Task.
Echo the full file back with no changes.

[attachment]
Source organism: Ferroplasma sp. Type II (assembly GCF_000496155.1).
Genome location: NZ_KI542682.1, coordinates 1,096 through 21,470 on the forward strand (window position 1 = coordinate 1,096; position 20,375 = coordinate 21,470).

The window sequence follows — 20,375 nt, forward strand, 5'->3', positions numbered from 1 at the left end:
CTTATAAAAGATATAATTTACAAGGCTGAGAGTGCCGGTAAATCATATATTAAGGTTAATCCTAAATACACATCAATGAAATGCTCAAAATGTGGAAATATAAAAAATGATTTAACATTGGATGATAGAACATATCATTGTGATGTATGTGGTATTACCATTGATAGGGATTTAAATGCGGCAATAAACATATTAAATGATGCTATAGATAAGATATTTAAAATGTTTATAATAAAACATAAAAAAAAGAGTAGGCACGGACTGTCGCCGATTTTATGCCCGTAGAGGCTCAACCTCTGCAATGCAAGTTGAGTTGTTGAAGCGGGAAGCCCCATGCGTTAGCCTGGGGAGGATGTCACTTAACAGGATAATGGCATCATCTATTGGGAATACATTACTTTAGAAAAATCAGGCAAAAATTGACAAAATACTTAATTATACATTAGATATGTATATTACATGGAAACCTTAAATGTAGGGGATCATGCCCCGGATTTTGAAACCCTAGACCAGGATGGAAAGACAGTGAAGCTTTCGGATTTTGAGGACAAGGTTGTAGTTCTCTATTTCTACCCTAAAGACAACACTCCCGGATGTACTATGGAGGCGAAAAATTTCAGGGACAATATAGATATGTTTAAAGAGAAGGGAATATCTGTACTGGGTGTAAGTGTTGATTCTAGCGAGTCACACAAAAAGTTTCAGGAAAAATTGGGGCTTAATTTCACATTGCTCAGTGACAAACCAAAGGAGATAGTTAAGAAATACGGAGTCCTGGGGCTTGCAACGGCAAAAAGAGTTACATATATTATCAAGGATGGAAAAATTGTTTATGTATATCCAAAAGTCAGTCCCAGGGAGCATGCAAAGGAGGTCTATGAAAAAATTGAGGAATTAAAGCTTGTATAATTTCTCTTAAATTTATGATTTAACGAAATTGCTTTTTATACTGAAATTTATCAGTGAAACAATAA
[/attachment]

Source organism: Ferroplasma sp. Type II (assembly GCF_000496155.1).
Genome location: NZ_KI542682.1, coordinates 1,096 through 21,470 on the forward strand (window position 1 = coordinate 1,096; position 20,375 = coordinate 21,470).

The window sequence follows — 20,375 nt, forward strand, 5'->3', positions numbered from 1 at the left end:
CTTATAAAAGATATAATTTACAAGGCTGAGAGTGCCGGTAAATCATATATTAAGGTTAATCCTAAATACACATCAATGAAATGCTCAAAATGTGGAAATATAAAAAATGATTTAACATTGGATGATAGAACATATCATTGTGATGTATGTGGTATTACCATTGATAGGGATTTAAATGCGGCAATAAACATATTAAATGATGCTATAGATAAGATATTTAAAATGTTTATAATAAAACATAAAAAAAAGAGTAGGCACGGACTGTCGCCGATTTTATGCCCGTAGAGGCTCAACCTCTGCAATGCAAGTTGAGTTGTTGAAGCGGGAAGCCCCATGCGTTAGCCTGGGGAGGATGTCACTTAACAGGATAATGGCATCATCTATTGGGAATACATTACTTTAGAAAAATCAGGCAAAAATTGACAAAATACTTAATTATACATTAGATATGTATATTACATGGAAACCTTAAATGTAGGGGATCATGCCCCGGATTTTGAAACCCTAGACCAGGATGGAAAGACAGTGAAGCTTTCGGATTTTGAGGACAAGGTTGTAGTTCTCTATTTCTACCCTAAAGACAACACTCCCGGATGTACTATGGAGGCGAAAAATTTCAGGGACAATATAGATATGTTTAAAGAGAAGGGAATATCTGTACTGGGTGTAAGTGTTGATTCTAGCGAGTCACACAAAAAGTTTCAGGAAAAATTGGGGCTTAATTTCACATTGCTCAGTGACAAACCAAAGGAGATAGTTAAGAAATACGGAGTCCTGGGGCTTGCAACGGCAAAAAGAGTTACATATATTATCAAGGATGGAAAAATTGTTTATGTATATCCAAAAGTCAGTCCCAGGGAGCATGCAAAGGAGGTCTATGAAAAAATTGAGGAATTAAAGCTTGTATAATTTCTCTTAAATTTATGATTTAACGAAATTGCTTTTTATACTGAAATTTATCAGTGAAACAATAA